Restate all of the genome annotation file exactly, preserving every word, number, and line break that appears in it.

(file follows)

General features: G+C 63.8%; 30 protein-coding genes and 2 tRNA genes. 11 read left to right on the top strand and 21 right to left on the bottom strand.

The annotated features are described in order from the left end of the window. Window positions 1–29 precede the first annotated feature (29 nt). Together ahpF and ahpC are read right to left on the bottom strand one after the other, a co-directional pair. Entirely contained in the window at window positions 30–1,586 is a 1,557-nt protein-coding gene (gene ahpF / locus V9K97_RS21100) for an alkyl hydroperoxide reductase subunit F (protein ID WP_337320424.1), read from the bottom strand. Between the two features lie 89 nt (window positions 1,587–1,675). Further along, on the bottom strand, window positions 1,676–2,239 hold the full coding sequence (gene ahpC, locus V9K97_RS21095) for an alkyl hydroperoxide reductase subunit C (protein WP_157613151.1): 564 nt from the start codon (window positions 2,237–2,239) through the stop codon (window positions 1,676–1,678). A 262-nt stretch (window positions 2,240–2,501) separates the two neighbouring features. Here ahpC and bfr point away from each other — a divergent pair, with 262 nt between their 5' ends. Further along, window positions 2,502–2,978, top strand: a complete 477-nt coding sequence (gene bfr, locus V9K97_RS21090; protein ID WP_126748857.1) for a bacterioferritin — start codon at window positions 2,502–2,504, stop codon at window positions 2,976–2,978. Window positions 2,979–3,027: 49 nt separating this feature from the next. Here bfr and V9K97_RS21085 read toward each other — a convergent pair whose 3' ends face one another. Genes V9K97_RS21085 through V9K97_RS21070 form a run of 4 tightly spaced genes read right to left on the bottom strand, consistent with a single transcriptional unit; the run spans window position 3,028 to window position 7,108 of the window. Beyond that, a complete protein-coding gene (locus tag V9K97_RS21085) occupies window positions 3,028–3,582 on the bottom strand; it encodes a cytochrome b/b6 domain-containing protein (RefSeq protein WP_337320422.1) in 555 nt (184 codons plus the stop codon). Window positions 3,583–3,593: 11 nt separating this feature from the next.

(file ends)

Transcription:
General features: G+C 63.8%; 30 protein-coding genes and 2 tRNA genes. 11 read left to right on the top strand and 21 right to left on the bottom strand.

The annotated features are described in order from the left end of the window. Window positions 1–29 precede the first annotated feature (29 nt). Together ahpF and ahpC are read right to left on the bottom strand one after the other, a co-directional pair. Entirely contained in the window at window positions 30–1,586 is a 1,557-nt protein-coding gene (gene ahpF / locus V9K97_RS21100) for an alkyl hydroperoxide reductase subunit F (protein ID WP_337320424.1), read from the bottom strand. Between the two features lie 89 nt (window positions 1,587–1,675). Further along, on the bottom strand, window positions 1,676–2,239 hold the full coding sequence (gene ahpC, locus V9K97_RS21095) for an alkyl hydroperoxide reductase subunit C (protein WP_157613151.1): 564 nt from the start codon (window positions 2,237–2,239) through the stop codon (window positions 1,676–1,678). A 262-nt stretch (window positions 2,240–2,501) separates the two neighbouring features. Here ahpC and bfr point away from each other — a divergent pair, with 262 nt between their 5' ends. Further along, window positions 2,502–2,978, top strand: a complete 477-nt coding sequence (gene bfr, locus V9K97_RS21090; protein ID WP_126748857.1) for a bacterioferritin — start codon at window positions 2,502–2,504, stop codon at window positions 2,976–2,978. Window positions 2,979–3,027: 49 nt separating this feature from the next. Here bfr and V9K97_RS21085 read toward each other — a convergent pair whose 3' ends face one another. Genes V9K97_RS21085 through V9K97_RS21070 form a run of 4 tightly spaced genes read right to left on the bottom strand, consistent with a single transcriptional unit; the run spans window position 3,028 to window position 7,108 of the window. Beyond that, a complete protein-coding gene (locus tag V9K97_RS21085) occupies window positions 3,028–3,582 on the bottom strand; it encodes a cytochrome b/b6 domain-containing protein (RefSeq protein WP_337320422.1) in 555 nt (184 codons plus the stop codon). Window positions 3,583–3,593: 11 nt separating this feature from the next.